Is Google going to crash Tel Aviv's websites after security change?

Google plans to beef up security with the new version of Chrome, which is due to be released October 16.

An aerial shot of Tel Aviv during Israel's annual Independence Day airshow, April 19, 2018 (photo credit: ANNA AHRONHEIM)
An aerial shot of Tel Aviv during Israel's annual Independence Day airshow, April 19, 2018
(photo credit: ANNA AHRONHEIM)
The expected launch  of Chrome 70 on October 16 spells change for Tel Aviv, India, and U.S. firms.
Google intends to beef up security with the new version of Chrome, which is due to be released on October 16, and security experts warn of what might happen when the new security demands interact with existing sites, Engadget reports.
Chrome 70 is not the only issue; the problem lies with sites using Symantec HTTPS certificates which are two years old. This list includes many Indian government websites, Penn State Federal Credit Union and the municipality of Tel Aviv, the heart of the start-up nation.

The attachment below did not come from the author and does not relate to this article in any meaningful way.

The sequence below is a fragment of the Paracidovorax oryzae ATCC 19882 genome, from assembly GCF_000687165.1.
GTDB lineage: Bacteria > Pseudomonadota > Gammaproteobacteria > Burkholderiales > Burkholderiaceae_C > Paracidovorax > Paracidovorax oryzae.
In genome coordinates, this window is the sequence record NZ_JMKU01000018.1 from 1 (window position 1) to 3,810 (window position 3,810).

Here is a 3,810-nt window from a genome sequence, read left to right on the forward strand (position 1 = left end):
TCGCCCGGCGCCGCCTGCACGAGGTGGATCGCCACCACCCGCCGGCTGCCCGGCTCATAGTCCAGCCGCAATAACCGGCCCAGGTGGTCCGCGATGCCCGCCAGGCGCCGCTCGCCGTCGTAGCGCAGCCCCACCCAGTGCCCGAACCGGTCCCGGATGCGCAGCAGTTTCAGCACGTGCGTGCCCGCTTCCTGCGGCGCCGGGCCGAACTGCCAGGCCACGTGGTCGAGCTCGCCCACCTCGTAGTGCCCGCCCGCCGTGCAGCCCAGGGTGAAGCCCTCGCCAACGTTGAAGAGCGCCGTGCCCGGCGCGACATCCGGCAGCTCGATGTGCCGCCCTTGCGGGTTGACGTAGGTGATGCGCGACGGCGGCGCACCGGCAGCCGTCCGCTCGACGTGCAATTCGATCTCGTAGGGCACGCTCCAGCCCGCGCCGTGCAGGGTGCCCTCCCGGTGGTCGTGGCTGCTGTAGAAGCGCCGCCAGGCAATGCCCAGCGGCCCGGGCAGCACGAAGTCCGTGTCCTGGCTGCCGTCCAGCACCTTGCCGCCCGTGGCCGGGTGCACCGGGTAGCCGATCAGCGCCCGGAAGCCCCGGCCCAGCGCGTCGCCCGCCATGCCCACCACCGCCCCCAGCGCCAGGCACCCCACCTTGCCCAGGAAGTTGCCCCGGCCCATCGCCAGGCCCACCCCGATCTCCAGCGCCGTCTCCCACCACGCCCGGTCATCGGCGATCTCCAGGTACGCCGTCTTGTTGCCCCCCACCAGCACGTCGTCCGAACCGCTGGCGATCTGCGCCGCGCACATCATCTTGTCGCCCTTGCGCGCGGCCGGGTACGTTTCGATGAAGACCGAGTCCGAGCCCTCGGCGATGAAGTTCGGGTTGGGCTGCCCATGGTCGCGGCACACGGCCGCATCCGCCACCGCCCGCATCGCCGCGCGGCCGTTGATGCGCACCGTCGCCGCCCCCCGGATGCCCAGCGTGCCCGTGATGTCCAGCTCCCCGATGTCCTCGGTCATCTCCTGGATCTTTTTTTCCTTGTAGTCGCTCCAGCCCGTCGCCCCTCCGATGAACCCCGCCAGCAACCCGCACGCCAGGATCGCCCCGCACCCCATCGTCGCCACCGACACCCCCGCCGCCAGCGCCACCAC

While the sites will not be blocked, security warnings will appear and users might opt out of using the service until providers upgrade to the new version.
Google gave plenty of warnings ahead of time that it would no longer trust some Symantec certificates and this spring began to distrust some certificates with Chrome 66.
Engadget reports that companies who haven't made the switch to trusted certificates might be unaware of the issue or simply attempting to save some money by sticking with the existing ones for as long as possible.
Edited by Dana Wollman, Engadget is one of the leading technology blogs on the web and is available in English, Chinese, Japanese, and Spanish and German.


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